Cara Luft has built a loyal UK fan network, following the many tours she had undertaken over the years. On one of her several visits to Birmingham a few years back she introduced a new touring partner in the guise of fellow Canadian JD Edwards, which in effect was the embryonic stages of a brand new duo being born. Since that January evening at the Kitchen Garden in 2014, The Small Glories have gone from strength to strength on the back of a couple of album releases, signing to a US label and continual touring around the world including a successful stint in Australia. Perhaps it is the latter that shines the most favourable light on the duo as there is nothing quite like the interactive and connective nature of the live show to bring the best out of the pairing. It was of no surprise that the Kitchen Garden appeared on the latest touring schedule, and also that the venue was packed to its near capacity to greet the return of Cara and JD.
Once recollections from previous Kitchen Garden visits were out the way, the duo set about showing why they have become such popular performers, mixing wit with engaging stories and songs straight to the heart of the Canadian folk genre. Yes, the land from the Rockies to the Maritimes comes to the fore as the songs and stories evolve. Whether discovering hidden mountain communities, celebrating civic pride in Winnipeg or tracking some old fishing tales from the east coast, the audience were treated to a thoroughly entertaining spin across a land so effective in exporting its musical treasures.
Instrumentally, Cara exchanges between her trademark banjo and conventional folk acoustic guitar, while JD does likewise with his stringed accompaniment and harmonica. Vocal compatibility wrapped within a sheen of diversity helps shape the songs, of which many on the night were lifted off the latest album ASSINBOINE & THE RED, a title drawing influence from the duo's home city of Winnipeg. Indeed the whole album featured across the brace of sets that formed this fun-filled evening with numbers like 'Don't Back Down' and 'Sing' proving popular participation pieces.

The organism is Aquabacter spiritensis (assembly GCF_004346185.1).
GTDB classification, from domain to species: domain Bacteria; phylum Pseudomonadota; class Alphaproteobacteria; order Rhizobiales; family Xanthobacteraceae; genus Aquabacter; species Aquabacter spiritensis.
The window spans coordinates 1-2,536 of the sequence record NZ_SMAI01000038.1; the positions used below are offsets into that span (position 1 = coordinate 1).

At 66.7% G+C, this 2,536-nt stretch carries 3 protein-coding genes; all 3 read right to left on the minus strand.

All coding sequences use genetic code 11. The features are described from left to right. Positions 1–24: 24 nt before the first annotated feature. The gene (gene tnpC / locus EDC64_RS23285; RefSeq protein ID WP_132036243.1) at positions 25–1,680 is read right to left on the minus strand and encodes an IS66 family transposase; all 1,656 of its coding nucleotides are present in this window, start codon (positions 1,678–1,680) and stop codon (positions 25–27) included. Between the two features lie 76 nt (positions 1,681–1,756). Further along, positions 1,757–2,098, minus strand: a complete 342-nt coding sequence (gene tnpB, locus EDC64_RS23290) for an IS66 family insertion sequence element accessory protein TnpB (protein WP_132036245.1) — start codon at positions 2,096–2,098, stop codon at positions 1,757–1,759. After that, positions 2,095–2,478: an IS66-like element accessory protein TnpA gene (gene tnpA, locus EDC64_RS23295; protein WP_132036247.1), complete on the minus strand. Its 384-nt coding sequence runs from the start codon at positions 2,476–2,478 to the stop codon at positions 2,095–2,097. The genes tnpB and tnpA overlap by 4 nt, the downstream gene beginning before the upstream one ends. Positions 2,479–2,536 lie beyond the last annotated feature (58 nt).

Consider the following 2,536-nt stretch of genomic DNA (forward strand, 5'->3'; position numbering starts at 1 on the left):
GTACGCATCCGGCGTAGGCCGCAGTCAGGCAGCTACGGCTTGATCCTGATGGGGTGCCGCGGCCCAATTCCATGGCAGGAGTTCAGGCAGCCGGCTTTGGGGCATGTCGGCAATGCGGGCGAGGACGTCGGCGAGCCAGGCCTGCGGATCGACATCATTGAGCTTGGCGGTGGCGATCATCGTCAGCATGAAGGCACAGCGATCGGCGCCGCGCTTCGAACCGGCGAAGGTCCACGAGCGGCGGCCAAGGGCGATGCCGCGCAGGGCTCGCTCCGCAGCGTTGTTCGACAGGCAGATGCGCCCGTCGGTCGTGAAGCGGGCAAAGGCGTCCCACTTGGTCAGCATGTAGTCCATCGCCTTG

The lengthy chat interludes didn't outstay their welcome, although material away from the latest album was a little thin with 'Time Wanders On' (a song written with Britain's Bella Hardy) and the unforgettable 'Bring 'Em All In' standing out. The latter was one of Cara's earlier songs pre-dating her link up with JD and recalled from the days when Cara toured alone as when first catching her play Bishop Auckland Town Hall back in 2012. Sadly a show not reviewed on these pages, but still fondly remembered.
Although it had been a couple of years since seeing them last, you only need to have a brief exposure to Cara and JD's infectious onstage persona to instantly realise why you have been a fan for a number of years. Across a show that ran almost up to two hours in active stage time, there was so much to enjoy in The Small Glories with every indication out there that we are likely to see more of Cara Luft and JD Edwards in 2020.
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